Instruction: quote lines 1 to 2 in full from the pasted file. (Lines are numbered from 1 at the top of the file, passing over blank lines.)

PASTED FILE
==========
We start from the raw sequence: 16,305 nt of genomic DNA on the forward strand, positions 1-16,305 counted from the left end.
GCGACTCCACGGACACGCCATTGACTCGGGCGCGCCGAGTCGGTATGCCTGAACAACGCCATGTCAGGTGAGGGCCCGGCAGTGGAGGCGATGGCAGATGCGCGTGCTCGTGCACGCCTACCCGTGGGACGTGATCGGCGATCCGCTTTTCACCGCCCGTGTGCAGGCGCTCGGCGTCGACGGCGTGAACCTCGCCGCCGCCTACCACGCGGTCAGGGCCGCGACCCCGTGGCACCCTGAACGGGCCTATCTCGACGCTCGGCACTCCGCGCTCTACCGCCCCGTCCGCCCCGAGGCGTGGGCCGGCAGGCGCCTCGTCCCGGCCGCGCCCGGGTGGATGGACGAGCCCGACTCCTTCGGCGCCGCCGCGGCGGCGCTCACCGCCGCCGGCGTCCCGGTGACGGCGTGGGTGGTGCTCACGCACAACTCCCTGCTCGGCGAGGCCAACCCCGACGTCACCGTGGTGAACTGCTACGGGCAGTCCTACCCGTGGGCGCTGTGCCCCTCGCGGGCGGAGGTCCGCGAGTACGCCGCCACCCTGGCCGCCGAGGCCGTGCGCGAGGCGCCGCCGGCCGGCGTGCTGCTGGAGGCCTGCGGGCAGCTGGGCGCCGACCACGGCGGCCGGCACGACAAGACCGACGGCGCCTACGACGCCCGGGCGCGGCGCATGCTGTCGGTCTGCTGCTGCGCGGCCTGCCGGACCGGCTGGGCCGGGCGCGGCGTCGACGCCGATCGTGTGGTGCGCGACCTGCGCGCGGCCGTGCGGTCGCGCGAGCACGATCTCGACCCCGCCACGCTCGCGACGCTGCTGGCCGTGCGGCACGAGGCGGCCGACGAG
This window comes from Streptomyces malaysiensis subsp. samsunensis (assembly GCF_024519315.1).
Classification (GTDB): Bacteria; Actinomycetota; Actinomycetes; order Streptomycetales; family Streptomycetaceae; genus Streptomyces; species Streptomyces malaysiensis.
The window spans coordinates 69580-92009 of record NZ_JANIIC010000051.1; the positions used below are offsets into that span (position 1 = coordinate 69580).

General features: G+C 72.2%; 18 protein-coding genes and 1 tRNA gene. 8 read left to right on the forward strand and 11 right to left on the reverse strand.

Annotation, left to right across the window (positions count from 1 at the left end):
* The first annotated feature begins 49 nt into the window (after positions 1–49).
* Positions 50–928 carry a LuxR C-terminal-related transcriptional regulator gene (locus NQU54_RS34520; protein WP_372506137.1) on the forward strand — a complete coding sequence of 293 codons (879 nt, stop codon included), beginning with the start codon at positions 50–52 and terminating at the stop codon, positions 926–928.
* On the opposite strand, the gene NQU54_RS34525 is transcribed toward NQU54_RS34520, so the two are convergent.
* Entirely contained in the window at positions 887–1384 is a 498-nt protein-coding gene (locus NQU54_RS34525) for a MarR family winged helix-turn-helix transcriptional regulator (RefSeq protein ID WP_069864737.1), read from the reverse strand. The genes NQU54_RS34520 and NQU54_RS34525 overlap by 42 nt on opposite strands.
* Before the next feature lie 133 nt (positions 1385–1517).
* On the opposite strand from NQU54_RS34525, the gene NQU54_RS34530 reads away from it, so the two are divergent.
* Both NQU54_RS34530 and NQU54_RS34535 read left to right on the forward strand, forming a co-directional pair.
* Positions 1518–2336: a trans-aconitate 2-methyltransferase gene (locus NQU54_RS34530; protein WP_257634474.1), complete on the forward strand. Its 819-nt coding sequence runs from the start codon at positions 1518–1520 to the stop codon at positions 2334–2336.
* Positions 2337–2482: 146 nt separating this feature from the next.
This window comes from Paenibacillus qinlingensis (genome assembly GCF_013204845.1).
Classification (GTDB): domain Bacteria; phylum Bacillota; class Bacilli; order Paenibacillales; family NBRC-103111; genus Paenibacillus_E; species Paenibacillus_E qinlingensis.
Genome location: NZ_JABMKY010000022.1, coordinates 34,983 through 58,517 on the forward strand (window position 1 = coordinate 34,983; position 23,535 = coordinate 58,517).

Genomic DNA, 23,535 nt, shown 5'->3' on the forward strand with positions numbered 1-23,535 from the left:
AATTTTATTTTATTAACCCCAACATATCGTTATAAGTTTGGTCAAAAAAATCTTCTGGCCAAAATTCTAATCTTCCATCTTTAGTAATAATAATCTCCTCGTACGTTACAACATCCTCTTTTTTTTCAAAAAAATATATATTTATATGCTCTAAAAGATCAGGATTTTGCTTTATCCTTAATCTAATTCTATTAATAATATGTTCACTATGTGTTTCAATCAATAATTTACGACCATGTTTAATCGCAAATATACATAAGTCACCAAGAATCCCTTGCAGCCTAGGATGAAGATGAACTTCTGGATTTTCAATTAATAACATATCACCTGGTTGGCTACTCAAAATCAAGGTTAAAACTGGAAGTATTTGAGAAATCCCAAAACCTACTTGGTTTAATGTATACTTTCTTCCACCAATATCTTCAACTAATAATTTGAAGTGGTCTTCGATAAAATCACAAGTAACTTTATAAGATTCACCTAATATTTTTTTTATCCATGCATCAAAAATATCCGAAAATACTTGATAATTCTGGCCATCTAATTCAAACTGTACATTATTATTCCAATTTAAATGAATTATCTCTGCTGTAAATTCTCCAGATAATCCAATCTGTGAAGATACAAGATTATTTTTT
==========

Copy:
We start from the raw sequence: 16,305 nt of genomic DNA on the forward strand, positions 1-16,305 counted from the left end.
GCGACTCCACGGACACGCCATTGACTCGGGCGCGCCGAGTCGGTATGCCTGAACAACGCCATGTCAGGTGAGGGCCCGGCAGTGGAGGCGATGGCAGATGCGCGTGCTCGTGCACGCCTACCCGTGGGACGTGATCGGCGATCCGCTTTTCACCGCCCGTGTGCAGGCGCTCGGCGTCGACGGCGTGAACCTCGCCGCCGCCTACCACGCGGTCAGGGCCGCGACCCCGTGGCACCCTGAACGGGCCTATCTCGACGCTCGGCACTCCGCGCTCTACCGCCCCGTCCGCCCCGAGGCGTGGGCCGGCAGGCGCCTCGTCCCGGCCGCGCCCGGGTGGATGGACGAGCCCGACTCCTTCGGCGCCGCCGCGGCGGCGCTCACCGCCGCCGGCGTCCCGGTGACGGCGTGGGTGGTGCTCACGCACAACTCCCTGCTCGGCGAGGCCAACCCCGACGTCACCGTGGTGAACTGCTACGGGCAGTCCTACCCGTGGGCGCTGTGCCCCTCGCGGGCGGAGGTCCGCGAGTACGCCGCCACCCTGGCCGCCGAGGCCGTGCGCGAGGCGCCGCCGGCCGGCGTGCTGCTGGAGGCCTGCGGGCAGCTGGGCGCCGACCACGGCGGCCGGCACGACAAGACCGACGGCGCCTACGACGCCCGGGCGCGGCGCATGCTGTCGGTCTGCTGCTGCGCGGCCTGCCGGACCGGCTGGGCCGGGCGCGGCGTCGACGCCGATCGTGTGGTGCGCGACCTGCGCGCGGCCGTGCGGTCGCGCGAGCACGATCTCGACCCCGCCACGCTCGCGACGCTGCTGGCCGTGCGGCACGAGGCGGCCGACGAG